Nats offer arbitration to Guillen

Guillen offered salary arbitration by Nationals

WASHINGTON -- The Nationals offered salary arbitration to free-agent outfielder Jose Guillen, but declined to offer arbitration to catcher/first baseman Robert Fick and right-handers Tony Armas Jr. and Ramon Ortiz.

The news about Guillen doesn't come as a surprise even though he missed most of the second half of the 2006 season following elbow reconstruction surgery. The Nationals will get a 2007 draft pick because Guillen, who is a Type B free agent, is expected to sign with the Mariners. Guillen has until Thursday to accept arbitration.

Nationals general manager Jim Bowden was unavailable for comment.

Guillen recently told that he already is swinging a bat and vows to be ready for Spring Training.

Guillen had an up-and-down career in Washington. He was one of the reasons the Nationals were in first place during the first half of the 2005 season, thanks to his clutch hitting, but a shoulder injury hampered his skills as Washington struggled during the second half.

This past season, Guillen, 30, hit .216 with nine home runs and 40 RBIs before being placed on the disabled list on July 20. It marked the second time Guillen was placed on the DL in 2006. He earlier missed two weeks because of a left hamstring strain.

There was no room for Guillen on the Nationals' roster in '07, after Austin Kearns blossomed in right field and the team made a commitment to giving Kory Casto and Ryan Church a chance to win the left-field job.

Even though they didn't offer Ortiz, Armas and Fick arbitration, the Nationals can still try to sign them according to the new collective bargaining agreement. It's doubtful, though, that they will be back.

Ortiz is a Type B free agent, but according to sources outside the Nationals organization, the team was not willing to take the righty to arbitration because he would have gotten a raise to about $8 million for 2007. Some members of the "think tank" believed Ortiz would have accepted arbitration.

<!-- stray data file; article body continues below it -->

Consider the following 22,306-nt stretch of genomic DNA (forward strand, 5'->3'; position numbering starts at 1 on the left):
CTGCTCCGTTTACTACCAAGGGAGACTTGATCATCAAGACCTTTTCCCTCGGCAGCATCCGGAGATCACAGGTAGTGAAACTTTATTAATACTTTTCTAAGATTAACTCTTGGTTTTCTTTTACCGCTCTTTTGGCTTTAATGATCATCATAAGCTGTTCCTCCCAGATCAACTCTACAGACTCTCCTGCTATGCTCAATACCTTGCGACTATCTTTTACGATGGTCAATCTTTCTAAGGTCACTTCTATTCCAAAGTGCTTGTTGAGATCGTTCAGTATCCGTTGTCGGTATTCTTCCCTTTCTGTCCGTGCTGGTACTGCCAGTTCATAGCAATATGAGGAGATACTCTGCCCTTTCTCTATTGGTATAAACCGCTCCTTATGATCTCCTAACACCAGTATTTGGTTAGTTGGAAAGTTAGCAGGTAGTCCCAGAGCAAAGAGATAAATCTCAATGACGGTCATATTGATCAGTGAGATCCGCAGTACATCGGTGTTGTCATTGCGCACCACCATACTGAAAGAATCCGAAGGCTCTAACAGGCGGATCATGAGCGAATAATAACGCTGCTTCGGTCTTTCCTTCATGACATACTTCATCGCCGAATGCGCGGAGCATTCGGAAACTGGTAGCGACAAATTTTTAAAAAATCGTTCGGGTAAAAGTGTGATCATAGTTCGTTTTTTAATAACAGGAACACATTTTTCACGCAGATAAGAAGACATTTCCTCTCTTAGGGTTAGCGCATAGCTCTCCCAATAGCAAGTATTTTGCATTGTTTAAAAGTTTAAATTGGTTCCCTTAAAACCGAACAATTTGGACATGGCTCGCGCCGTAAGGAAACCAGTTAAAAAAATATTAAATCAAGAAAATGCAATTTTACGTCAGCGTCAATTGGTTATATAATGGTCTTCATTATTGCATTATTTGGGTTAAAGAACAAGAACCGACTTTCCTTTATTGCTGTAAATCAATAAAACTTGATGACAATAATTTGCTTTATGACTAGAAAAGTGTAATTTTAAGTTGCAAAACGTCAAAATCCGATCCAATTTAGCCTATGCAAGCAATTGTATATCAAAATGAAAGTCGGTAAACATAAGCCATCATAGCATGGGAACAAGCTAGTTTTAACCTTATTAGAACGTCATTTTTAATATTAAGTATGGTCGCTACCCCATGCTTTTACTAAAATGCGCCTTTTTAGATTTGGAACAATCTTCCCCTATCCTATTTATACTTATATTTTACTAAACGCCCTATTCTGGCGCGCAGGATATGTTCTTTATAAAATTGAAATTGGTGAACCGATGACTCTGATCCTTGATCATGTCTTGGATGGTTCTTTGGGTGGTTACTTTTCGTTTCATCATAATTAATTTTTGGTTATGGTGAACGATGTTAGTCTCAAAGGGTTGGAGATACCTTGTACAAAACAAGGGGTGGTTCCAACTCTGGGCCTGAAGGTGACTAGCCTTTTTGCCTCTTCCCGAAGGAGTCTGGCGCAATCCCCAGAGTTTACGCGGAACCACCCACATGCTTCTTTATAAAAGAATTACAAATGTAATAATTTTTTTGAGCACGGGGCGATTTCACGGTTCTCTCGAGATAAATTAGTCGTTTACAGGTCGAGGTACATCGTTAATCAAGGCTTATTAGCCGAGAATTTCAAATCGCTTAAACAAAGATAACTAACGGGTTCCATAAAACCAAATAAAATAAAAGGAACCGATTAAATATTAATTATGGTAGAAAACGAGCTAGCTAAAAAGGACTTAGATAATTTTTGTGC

Ortiz made $2.5 million this past season and ended up being Washington's top starter, going 11-16 with a 5.57 ERA. His best game was against the Cardinals on Sept. 4, when he came within three outs of throwing the Nationals' first no-hitter. Ortiz also hit a solo home run in the game.

Despite being inconsistent on the mound, Ortiz was often praised for his work ethic and positive attitude. In fact, then-manager Frank Robinson often used Ortiz as a pinch-runner.

Armas was 9-12 with a 5.03 ERA in 2006. The Nationals were frustrated that Armas had a tough time getting past the fifth inning. But if there are any positives out of Armas' season, it's the fact that he didn't have any shoulder problems for the first time since 2002. Armas had a forearm problem in June, but he considered that a bump in the road.

Fick hit .266 with two home runs and nine RBIs, and Washington was 11-7 when he started behind the plate.

What keeps Fick from coming back is the fact that he is a left-handed-hitting catcher, and the Nationals already have one in starter Brian Schneider. Washington has a right-handed-hitting backstop in Brandon Harper, who was a pleasant surprise and is the odds-on favorite to be Schneider's backup.

Armas and Fick are Type C free agents, meaning Washington would not receive draft picks if they sign elsewhere.

Bill Ladson is a reporter for This story was not subject to the approval of Major League Baseball or its clubs.